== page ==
The roots of our box tree romance

The roots of our box tree romance

For Rena Gueller and husband Simon, the idea of owning somewhere as prestigious as Yorkshire’s most famous restaurant was merely a pipe dream. However, as she tells Andrew Mernin, fate had other ideas

The Box Tree Restaurant in Ilkley is one of Yorkshire’s most prestigious eateries, with a coveted Michelin Star to its name.

But if not for the current custodians of the 52-year-old institution which, as one national newspaper once said, oozes restaurant magic, it might have closed its doors many moons ago. Just as the famous old confluence for celebrities and politicians has faced knocks along the way, the couple behind it have endured their own highs and lows in business. But with 10 years of unblemished success under their belts, a perfect recipe appears to have been found between the restaurant and owners Rena and Simon Gueller.

Rena, the passionate restaurateur whose Michelin starred husband handles the kitchen side of the business, prefers to think of it as a romance – with her partner and in the serendipitous way The Box Tree entered their lives. “I’m a great believer in destiny and for me there is a romantic side of our story,” she says having just sat down after a fevered few minutes of phone calls, disappearances down corridors and commandeering of staff.

We’re in an upstairs lounge at The Box Tree and, if not for the hub of the Friday afternoon traffic outside, we could be in some luxuriant haunt of 1930s aristocrats.

It’s quickly apparent that hands on boss Rena has her stamp all over the business, but contradictorily she also feels that she’s merely looking after it for future generations.

“The Box Tree was just a rose tinted place that we just knew of and it was something that we aspired to,” she says of earlier days in her career when running other restaurants in
the area.

“In fact we never even had an aspiration to run it because we knew that it would have just been a pipe dream.” But fate had other plans...

Originally a Yorkshire stone farmhouse dating from 1720, the building was home to a generation of farmers before being bought by businessman Septimus Wray, the owner of Bridge House Gardens, who developed it for business and was the first to plant box trees in the garden. It became a restaurant in 1962 under the care of Malcolm Reid and Colin Long and went on to become a permanent fixture in most good food guides, welcoming the likes of Margaret Thatcher and Shirley Bassey through its doors. Originally growing up in London, Rena was exposed to the hospitality sector at a young age, with her parents running a hotel in Kensington until she was in her late teens. Rena met Simon the chef at the age of 18 on holiday in Rhodes and they’ve pretty much been in business together ever since.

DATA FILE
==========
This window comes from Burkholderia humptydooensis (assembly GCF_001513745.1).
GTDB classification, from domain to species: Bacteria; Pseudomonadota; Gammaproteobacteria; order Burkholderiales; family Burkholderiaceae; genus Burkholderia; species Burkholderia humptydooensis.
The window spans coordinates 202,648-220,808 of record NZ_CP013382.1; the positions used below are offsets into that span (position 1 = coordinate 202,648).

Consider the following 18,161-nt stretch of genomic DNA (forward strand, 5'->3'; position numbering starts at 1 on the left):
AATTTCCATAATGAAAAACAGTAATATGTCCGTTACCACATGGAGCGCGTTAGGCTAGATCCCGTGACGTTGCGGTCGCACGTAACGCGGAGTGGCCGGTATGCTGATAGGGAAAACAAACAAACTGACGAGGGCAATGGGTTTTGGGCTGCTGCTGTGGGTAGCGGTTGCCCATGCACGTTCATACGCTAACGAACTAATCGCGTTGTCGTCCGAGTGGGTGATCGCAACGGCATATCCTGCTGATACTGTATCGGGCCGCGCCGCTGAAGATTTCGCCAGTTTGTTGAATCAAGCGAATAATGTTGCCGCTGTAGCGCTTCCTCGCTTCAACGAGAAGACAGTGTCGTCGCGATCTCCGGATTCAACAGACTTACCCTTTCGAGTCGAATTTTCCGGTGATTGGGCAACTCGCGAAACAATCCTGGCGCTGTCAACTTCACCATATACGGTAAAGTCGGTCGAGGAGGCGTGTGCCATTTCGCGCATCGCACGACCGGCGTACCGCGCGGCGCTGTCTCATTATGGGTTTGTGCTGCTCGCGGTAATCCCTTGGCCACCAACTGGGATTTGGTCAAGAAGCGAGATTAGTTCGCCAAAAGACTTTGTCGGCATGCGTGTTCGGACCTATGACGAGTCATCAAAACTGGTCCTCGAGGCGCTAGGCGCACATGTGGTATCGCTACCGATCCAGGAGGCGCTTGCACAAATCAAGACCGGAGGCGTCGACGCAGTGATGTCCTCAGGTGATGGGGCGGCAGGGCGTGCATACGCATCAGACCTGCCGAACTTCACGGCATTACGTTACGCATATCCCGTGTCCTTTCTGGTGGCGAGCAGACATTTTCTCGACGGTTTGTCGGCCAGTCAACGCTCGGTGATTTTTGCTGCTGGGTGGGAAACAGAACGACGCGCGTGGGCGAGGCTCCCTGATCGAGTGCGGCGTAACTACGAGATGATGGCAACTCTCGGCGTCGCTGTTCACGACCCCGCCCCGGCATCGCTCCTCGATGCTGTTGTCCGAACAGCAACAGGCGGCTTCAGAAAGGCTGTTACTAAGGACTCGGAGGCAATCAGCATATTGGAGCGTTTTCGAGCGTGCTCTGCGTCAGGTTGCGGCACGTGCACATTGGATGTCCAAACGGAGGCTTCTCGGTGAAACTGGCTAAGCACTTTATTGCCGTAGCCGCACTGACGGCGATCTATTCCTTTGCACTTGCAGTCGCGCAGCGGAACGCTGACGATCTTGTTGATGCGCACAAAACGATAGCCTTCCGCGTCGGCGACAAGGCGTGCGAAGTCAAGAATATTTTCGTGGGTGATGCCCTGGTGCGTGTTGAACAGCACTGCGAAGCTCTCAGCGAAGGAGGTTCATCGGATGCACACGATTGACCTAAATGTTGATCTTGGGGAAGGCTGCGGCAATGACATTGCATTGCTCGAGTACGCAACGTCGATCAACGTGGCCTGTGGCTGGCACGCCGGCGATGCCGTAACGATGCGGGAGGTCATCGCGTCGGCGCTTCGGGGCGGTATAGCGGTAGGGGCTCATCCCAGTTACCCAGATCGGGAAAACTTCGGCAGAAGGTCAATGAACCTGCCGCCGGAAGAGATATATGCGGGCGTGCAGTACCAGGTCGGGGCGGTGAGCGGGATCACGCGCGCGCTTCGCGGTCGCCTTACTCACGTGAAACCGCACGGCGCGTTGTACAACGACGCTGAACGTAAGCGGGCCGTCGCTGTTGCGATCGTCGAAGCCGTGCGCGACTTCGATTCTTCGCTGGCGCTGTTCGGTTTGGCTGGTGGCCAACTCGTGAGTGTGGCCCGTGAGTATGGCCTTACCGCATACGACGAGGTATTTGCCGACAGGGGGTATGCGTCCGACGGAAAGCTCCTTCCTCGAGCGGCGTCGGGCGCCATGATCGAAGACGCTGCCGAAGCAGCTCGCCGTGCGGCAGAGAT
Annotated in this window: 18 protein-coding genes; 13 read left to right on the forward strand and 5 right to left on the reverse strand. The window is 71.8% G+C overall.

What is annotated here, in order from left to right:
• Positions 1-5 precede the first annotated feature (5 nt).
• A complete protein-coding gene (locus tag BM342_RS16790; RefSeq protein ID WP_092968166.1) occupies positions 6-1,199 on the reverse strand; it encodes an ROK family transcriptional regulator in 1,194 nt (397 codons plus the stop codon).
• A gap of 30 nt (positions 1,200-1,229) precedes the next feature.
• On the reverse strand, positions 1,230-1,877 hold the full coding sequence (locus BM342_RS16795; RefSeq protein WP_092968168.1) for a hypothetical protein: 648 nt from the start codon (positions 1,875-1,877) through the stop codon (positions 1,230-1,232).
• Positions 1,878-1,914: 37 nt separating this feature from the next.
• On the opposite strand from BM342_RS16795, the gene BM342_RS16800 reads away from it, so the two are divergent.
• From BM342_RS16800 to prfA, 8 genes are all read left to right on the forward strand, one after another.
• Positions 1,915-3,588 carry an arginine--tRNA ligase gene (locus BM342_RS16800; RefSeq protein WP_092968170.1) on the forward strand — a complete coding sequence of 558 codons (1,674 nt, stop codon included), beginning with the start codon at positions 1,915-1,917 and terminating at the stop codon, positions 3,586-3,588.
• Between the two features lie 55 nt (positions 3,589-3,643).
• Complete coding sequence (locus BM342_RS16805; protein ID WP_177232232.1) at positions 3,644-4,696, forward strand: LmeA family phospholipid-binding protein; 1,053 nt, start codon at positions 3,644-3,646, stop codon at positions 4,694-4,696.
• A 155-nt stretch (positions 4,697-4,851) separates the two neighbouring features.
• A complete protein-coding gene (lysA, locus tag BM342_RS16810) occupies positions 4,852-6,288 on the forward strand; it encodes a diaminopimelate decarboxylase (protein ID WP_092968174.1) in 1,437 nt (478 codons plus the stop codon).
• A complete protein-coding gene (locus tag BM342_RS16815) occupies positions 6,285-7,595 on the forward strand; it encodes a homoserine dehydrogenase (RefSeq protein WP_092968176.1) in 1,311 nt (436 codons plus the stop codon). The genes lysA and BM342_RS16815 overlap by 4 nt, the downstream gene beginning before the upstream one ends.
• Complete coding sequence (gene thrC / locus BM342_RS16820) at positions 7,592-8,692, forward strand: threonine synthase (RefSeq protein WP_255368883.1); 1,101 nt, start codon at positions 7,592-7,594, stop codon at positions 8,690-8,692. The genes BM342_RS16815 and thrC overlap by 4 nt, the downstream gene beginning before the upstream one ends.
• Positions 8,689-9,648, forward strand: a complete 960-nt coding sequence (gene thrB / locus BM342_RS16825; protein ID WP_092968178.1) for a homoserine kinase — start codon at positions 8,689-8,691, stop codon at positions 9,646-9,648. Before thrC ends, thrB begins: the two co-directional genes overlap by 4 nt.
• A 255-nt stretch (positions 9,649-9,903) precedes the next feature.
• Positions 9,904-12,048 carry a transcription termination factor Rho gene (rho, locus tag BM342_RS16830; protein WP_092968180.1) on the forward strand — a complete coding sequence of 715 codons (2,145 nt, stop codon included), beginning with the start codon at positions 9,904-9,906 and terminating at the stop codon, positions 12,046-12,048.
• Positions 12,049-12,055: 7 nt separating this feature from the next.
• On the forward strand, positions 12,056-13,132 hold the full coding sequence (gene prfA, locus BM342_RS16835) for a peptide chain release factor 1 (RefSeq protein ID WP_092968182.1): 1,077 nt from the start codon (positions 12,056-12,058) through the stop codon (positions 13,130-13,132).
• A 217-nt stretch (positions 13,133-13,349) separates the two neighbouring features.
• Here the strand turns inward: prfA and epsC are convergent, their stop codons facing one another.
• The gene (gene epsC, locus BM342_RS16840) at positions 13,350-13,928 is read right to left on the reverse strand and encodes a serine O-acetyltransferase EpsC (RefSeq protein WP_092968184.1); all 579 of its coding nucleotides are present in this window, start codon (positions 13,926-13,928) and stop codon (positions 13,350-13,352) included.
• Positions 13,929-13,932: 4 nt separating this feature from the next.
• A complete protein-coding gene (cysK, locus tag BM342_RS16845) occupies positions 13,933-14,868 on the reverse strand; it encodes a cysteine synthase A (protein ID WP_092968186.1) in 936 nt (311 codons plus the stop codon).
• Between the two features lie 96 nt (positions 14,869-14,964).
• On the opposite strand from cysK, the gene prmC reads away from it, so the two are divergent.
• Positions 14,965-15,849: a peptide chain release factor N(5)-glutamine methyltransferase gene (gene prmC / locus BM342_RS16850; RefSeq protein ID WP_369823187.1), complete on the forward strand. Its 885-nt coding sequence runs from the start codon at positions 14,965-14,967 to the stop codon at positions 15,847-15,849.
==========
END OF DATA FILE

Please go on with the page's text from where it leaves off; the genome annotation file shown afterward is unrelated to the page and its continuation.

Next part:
Rena says: “We’ve been together for 29 years, which speaks for itself. He was working in Harrogate and I was in London, so he moved to London to be with me for a couple of years. We were very young and very entrepreneurial. It was a very Thatcherite period really; with
the message being ‘go borrow money and do stuff’, which we did as well as getting a bit of financial support from my mum.”The pair knitted their careers into one business by opening up their first restaurant, Miller’s, in Harrogate in the late eighties.

Simon had worked alongside his friend Marco Pierre White during the early stages of his career and had accrued a national reputation as a rising culinary star. And the pair got off to a great start to trading.

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“It was an interesting seven years but also quite challenging,” Rena says. The early nineties saw the start of the Gulf War and the onset of recession and it was quite hard to learn as a young couple how to take the business forward.”

But after riding out that economic storm, the couple then set up a larger restaurant, Rascasse, in Leeds. Industry plaudits soon followed, with the restaurant receiving a Michelin Star and, unusually, a Bib Gourmand, which is Michelin’s award for reasonably priced gastronomic champions. In fact, Rascasse was the largest Michelin starred restaurant outside London – an impressive achievement given the relative inexperience of its young owners.
“This was an awesome time in our careers” says Rena. “Rascasse was ahead of its time, incredibly vibrant and somewhere which is still talked about today in culinary circles.”

But after several years at Rascasse, the couple decided it was time to return to running a smaller, fine dining restaurant which would give them greater creativity, as Rena explains: “Rascasse was a bit like operating a conveyor belt service. The style of the food had to be simplified to be able to produce those types of quantities on a consistent basis.”

They eventually decided to scale back the business and move into a smaller restaurant in the city called Guellers. This, says Rena, allowed them to reintroduce creativity back into their dishes. With three restaurant tenures on their CVs, Rena and Simon were steadily making a name for themselves on the national restaurant scene. In the backdrop the outbreak of foot and mouth disease and widespread flooding were having a major impact on the restaurant game and staying in the black was tough for traders. But, despite such conditions, the Guellers once again hit Michelin Star standards and created a thriving, popular venue.

However, a rocky patch was to eventually follow. A seemingly innocuous yet expensive dispute over the location of extractor fans and the building’s suitability for use as a restaurant delivered an ultimately crushing blow. And their hand was forced into pressing the liquidation button.